(If you look really carefully, you can see Georgia in the upper right blue water)
We pulled into Great Lameshur Bay on the south side of Saint Johns islands. This side of the island is not visited a lot by cruisers or charter boats. You aren’t allowed to anchor in the bays, but there are a fair number of national park mooring balls.
We’d heard about a 2.2 mile hike that ends in some sugar plantation ruins and petroglyphs. Now I’m not really a big fan of hiking but I was OK to cruise along a flat trail to the ruins. No one mentioned that this hike actual goes up for 1.1 miles to the tallest ridge here and then down the other side for 1.1 miles. So hiking up hill in the tropical heat on a mud and broken sharp stone trail is really way down on my list of things to do. But I trudged along, one foot in front of the other.
Entertaining jungle overgrowth air plants were all along the trail.
As we got toward what we thought was the end of trail – after making a few dubious decisions at various Y’s in the trail, we found ourselves walking along a narrow trail along the edge of a 50 foot cliff. The cliff had typical jungle plant life eking out an existence along its steep, rocky surface. Chris was in front and I was about 15 feet behind. Next thing I knew I was hanging head down, face up over the cliff face with my ankles just wrapped on the cliff edge above. My head had jammed into the Y formed by some branches of a very small and thorny tree. Fortunately, my head was big enough to almost safely lodge me in the branches. The tree limbs actually pulled in tight on my jaw joints.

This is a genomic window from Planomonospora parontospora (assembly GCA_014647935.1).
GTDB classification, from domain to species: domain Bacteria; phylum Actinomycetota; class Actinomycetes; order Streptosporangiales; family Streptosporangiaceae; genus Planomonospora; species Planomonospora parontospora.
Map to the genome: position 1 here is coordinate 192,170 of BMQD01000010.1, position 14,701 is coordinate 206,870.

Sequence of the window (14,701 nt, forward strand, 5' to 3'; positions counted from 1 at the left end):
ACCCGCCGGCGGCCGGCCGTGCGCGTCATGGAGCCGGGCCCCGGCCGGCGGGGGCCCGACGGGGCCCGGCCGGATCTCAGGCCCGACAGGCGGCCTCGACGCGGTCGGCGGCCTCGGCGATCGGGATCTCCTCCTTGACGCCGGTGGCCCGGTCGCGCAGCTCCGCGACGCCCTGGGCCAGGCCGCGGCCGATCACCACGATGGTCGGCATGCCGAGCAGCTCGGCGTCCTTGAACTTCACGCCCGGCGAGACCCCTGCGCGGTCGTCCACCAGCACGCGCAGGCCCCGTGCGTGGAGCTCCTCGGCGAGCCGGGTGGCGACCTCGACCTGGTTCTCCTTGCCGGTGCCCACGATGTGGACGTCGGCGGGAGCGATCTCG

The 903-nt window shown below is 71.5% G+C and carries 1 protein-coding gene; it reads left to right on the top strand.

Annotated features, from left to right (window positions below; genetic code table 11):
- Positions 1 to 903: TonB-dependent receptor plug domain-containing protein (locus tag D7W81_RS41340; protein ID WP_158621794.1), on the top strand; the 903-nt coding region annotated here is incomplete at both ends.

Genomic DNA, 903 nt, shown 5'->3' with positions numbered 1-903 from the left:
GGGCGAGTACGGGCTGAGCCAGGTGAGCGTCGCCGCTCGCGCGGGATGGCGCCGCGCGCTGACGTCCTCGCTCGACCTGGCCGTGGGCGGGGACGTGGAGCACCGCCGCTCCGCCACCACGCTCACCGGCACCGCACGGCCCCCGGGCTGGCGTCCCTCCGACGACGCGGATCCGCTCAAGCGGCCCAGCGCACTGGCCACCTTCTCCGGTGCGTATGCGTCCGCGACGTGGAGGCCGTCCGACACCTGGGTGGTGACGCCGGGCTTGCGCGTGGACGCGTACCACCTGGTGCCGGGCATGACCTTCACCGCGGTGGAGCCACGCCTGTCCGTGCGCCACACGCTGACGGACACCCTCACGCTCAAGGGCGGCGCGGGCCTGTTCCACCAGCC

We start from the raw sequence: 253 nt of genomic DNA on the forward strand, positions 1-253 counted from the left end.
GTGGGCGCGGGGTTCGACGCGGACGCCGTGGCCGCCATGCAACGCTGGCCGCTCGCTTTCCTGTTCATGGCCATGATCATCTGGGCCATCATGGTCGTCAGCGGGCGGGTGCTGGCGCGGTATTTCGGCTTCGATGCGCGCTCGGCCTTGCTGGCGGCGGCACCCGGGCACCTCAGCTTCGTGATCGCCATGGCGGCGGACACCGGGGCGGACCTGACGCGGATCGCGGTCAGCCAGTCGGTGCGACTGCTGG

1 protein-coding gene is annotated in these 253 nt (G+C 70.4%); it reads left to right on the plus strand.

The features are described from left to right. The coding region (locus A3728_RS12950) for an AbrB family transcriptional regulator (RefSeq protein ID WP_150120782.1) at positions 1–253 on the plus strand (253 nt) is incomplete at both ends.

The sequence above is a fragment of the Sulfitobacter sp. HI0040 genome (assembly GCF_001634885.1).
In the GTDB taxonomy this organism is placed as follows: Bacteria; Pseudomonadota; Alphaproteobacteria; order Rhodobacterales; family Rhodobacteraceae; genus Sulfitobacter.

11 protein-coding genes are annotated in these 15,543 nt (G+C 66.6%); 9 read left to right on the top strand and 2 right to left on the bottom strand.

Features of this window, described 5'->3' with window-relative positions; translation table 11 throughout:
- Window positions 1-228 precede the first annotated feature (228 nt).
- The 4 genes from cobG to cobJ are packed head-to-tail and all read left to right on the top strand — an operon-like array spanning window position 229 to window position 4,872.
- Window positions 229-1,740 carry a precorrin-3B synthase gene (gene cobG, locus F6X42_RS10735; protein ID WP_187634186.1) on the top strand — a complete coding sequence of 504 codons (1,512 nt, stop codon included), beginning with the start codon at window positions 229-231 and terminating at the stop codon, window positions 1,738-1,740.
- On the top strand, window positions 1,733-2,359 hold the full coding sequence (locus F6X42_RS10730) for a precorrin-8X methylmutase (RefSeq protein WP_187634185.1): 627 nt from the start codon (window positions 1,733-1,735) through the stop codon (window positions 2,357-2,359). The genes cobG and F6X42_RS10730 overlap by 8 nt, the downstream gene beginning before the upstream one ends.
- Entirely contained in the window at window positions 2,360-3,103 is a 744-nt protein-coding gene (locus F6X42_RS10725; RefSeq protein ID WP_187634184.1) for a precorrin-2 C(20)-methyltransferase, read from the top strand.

It was kind of an awkward situation looking out into the open air with my head down. The main view was upside jungle plants. I tried to un-snare myself from the situation, but it seemed like moving my head and neck was not only difficult, it offered a quick head first trip to the bottom of the cliff. Fortunately Chris has not significantly increased my life insurance policy and she came back up the trail with a stretched arm and bullied me up the cliff edge.
We never did see the petroglyhs. Here’s Chris investigating the plantation ruins.
The ruins are completely over grown with jungle. The area was original cleared by slaves. They cleared the forests, terraced the mountain sides and grew sugar cane. Tough, tough work. The average life of a slave once they arrived in the West Indies and started working on the plantation is reported to be 4 years. That probably contributed to the 1733 slave rebellion that took place on the island against the Danish plantation holders. It was one of the largest and longest slave rebellions. The rebels took control of most of the island. They did have some strange, to our sensibilities, plans. They planned to take over the island and use other slaves to continue to farm it. It was eventually put down after French and Swiss troops from Martinique arrived in mid-1734. Some of the remaining rebels reportedly jumped from cliffs in the end.
An underwater view
Remora cleaning time
Big, unidentified fish cruising around our mooring ball.
Chris’s search of another green flash…